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Thread: WI Supreme Court says traffic stop prompted by dangling air freshener OK

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    WI Supreme Court says traffic stop prompted by dangling air freshener OK

    Attention Wisconsin drivers: Consider removing that air freshener from your rear view mirror, or that GPS unit from your dash or windshield. The Supreme Court ruled Tuesday that a police officer could pull you over if the officer felt it was obstructing your view.

    In a case out of Walworth County, the court reversed the Court of Appeals, and held that a mistaken understanding of the law didn't invalidate the traffic stop a police officer made that led to a conviction for marijuana possession.

    Rather, it's enough that an officer has "a reasonable suspicion" of a violation, even if its based on an officer's statutory misinterpretation.

    Writing for the 5-2 majority, Justice David Prosser tried to assure that the ruling was not an interpretation that state law bans any object from a driver's windshield, only that in this case, an officer's belief that it did became reasonable suspicion to stop the driver.

    Prosser wrote that a "a material obstruction even if minor" of a driver's view could be considered a violation, leaving plenty of discretion for law enforcement to reasonably perceive air fresfresheners GPS units depending on their size and placement as reasons to stop a driver.

    In a brief dissent, Justice Shirley Abrahamson said the ruling flies in the face of two prior court rulings regarding when a traffic stop is reasonable, and was forced by the majority "solely in order to remain in lockstep with" a U.S. Supreme Court ruling that upheld a conviction that began with a traffic stop based on brake lights. Justice Ann Bradley joined the dissent, which argued that Wisconsin's constitution provides greater protections than the the. version.

    In that case, Heien v. North Carolina, an officer said he stopped a car because a taillight was out, which he believed to be unlawful. In fact, the state requires only one of two brake lights be operational.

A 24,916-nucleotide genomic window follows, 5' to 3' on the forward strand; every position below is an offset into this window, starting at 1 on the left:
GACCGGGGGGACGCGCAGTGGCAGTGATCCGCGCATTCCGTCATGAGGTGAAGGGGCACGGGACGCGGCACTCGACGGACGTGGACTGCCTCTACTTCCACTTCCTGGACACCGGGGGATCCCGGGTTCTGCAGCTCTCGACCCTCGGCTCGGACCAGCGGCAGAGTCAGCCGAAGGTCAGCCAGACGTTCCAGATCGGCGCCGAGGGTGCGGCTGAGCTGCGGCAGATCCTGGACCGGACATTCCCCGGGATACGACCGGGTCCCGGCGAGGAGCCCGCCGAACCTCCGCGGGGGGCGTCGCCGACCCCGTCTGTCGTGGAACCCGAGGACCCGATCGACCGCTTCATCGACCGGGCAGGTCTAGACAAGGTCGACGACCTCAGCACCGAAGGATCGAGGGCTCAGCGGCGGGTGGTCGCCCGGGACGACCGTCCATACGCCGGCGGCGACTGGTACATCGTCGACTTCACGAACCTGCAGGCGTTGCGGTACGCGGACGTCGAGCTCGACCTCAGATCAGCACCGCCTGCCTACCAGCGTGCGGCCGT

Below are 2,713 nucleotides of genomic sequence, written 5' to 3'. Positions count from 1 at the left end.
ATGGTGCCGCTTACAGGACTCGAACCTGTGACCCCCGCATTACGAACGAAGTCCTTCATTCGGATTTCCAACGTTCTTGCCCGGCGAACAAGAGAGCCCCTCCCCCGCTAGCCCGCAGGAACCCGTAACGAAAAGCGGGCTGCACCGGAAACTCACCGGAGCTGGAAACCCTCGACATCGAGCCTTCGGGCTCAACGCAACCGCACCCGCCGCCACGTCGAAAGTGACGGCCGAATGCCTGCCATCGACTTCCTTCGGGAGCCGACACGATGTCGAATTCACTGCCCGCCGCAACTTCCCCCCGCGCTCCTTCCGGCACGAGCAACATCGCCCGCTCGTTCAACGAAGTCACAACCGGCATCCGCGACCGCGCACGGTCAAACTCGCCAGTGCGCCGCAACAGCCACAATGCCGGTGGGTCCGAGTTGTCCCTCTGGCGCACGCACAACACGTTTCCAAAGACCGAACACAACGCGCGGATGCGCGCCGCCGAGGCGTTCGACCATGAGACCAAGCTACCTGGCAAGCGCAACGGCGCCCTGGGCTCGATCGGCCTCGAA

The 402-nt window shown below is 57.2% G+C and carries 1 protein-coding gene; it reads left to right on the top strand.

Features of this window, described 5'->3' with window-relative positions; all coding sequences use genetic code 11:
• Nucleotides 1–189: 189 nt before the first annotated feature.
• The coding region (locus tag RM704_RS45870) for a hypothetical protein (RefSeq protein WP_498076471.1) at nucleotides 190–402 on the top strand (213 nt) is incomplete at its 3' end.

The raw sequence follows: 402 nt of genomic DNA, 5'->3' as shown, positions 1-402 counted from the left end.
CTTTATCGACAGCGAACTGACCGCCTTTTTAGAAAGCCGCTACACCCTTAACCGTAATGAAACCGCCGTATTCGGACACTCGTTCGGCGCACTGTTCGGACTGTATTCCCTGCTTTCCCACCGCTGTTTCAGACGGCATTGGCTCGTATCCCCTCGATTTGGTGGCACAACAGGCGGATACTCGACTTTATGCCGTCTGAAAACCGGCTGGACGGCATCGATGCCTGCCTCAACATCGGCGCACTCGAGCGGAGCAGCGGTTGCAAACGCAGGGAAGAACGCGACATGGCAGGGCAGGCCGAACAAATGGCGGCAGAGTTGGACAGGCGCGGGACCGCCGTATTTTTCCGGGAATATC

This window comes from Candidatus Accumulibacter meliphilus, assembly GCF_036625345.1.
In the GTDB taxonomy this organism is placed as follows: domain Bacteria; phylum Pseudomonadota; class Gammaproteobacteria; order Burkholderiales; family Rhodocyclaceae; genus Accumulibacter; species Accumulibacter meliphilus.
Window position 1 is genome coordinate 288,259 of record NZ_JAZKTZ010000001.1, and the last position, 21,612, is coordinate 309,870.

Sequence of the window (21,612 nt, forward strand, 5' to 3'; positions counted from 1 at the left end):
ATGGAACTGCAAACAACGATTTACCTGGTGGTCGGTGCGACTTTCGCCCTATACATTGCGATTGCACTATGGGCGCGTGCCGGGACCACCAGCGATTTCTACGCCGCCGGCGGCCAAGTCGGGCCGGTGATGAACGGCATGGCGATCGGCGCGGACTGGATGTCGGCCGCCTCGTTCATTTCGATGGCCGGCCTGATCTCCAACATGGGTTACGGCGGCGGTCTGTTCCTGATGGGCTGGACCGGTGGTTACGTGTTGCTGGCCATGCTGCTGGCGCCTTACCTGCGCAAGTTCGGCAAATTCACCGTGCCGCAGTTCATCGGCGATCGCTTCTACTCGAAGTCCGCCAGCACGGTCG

Richard Houghton Jr., 44, was driving in East Troy in 2012 when an officer pulled him over after noticing an air freshener hanging from Houghton's mirror, and a GPS unit on his windshield, both of which the officer claimed amounted to illegal obstructions of Houghton's view. The officer found marijuana in Houghton's car.

    Houghton argued that since he was not violating any laws, the traffic stop violated his Fourth Amendment right against unreasonable search and seizure, and the marijuana should not be allowed as evidence.

    A judge agreed police shouldn't be stopping drivers over things as common as air fresheners and GPS units but upheld the stop because the officer also noticed that Houghton didn't have a front license plate. Houghton argued that his state, Michigan, supplies and requires only a rear plate, but the judge said the officer couldn't be expected to know the plate rules of every state.

    The Court of Appeals reversed Houghton's conviction and prosecutors appealed. By that point, prosecutors conceded that the missing front license plate was not a grounds for suspicion to stop a driver from a state that doesn't require one.

    Prosser noted that the Court of Appeals decision came before the U.S. Supreme Court's decision in the North Carolina case.

    Since the trial judge in Houghton's case had upheld the traffic stop based on the missing front plate, the Supreme Court did address the issue.

    Prosser wrote that it is not an "objectively reasonable" mistake of law for an officer in Wisconsin to believe every vehicle operating on state roads must display a front plate. But, he wrote, if the officer had other reasons to think the vehicle was registered in Wisconsin for example, because it had a rear Wisconsin tag a stop for the missing plate would be lawful.

    Houghton had pleaded guilty in the Walworth County case, then appealed. He was sentenced to two years of probation, and the state took his 2000 Ford Taurus in a civil forfeiture.
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